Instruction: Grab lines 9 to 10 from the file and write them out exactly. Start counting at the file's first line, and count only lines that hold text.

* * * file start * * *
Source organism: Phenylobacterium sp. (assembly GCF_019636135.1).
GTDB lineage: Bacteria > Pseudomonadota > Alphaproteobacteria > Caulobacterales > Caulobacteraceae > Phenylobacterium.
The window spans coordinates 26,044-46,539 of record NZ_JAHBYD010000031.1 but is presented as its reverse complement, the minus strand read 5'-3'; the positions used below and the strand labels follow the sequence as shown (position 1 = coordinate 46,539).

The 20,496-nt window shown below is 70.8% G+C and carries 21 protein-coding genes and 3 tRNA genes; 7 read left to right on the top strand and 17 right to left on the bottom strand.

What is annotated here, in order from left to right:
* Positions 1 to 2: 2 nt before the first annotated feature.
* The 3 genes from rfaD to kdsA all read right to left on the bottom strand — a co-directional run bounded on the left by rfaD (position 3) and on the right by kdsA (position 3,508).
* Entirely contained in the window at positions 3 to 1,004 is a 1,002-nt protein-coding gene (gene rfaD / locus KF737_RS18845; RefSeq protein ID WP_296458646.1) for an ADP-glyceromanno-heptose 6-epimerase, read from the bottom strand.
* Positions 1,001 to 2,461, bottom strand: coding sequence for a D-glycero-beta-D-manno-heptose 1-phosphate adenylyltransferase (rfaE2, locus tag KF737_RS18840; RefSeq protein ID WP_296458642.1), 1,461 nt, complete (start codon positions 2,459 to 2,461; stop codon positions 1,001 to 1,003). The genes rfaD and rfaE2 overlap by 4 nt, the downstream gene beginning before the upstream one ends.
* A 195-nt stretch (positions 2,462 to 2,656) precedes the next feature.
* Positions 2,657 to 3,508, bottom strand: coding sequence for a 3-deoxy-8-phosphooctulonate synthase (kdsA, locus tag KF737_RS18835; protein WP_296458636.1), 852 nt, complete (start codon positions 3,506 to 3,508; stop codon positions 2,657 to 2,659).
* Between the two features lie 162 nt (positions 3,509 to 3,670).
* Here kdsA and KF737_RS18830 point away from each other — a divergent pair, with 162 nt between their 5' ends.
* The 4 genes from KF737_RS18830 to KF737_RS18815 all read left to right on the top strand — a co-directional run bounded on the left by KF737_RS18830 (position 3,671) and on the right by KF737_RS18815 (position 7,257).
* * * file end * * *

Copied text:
* Positions 1,001 to 2,461, bottom strand: coding sequence for a D-glycero-beta-D-manno-heptose 1-phosphate adenylyltransferase (rfaE2, locus tag KF737_RS18840; RefSeq protein ID WP_296458642.1), 1,461 nt, complete (start codon positions 2,459 to 2,461; stop codon positions 1,001 to 1,003). The genes rfaD and rfaE2 overlap by 4 nt, the downstream gene beginning before the upstream one ends.
* A 195-nt stretch (positions 2,462 to 2,656) precedes the next feature.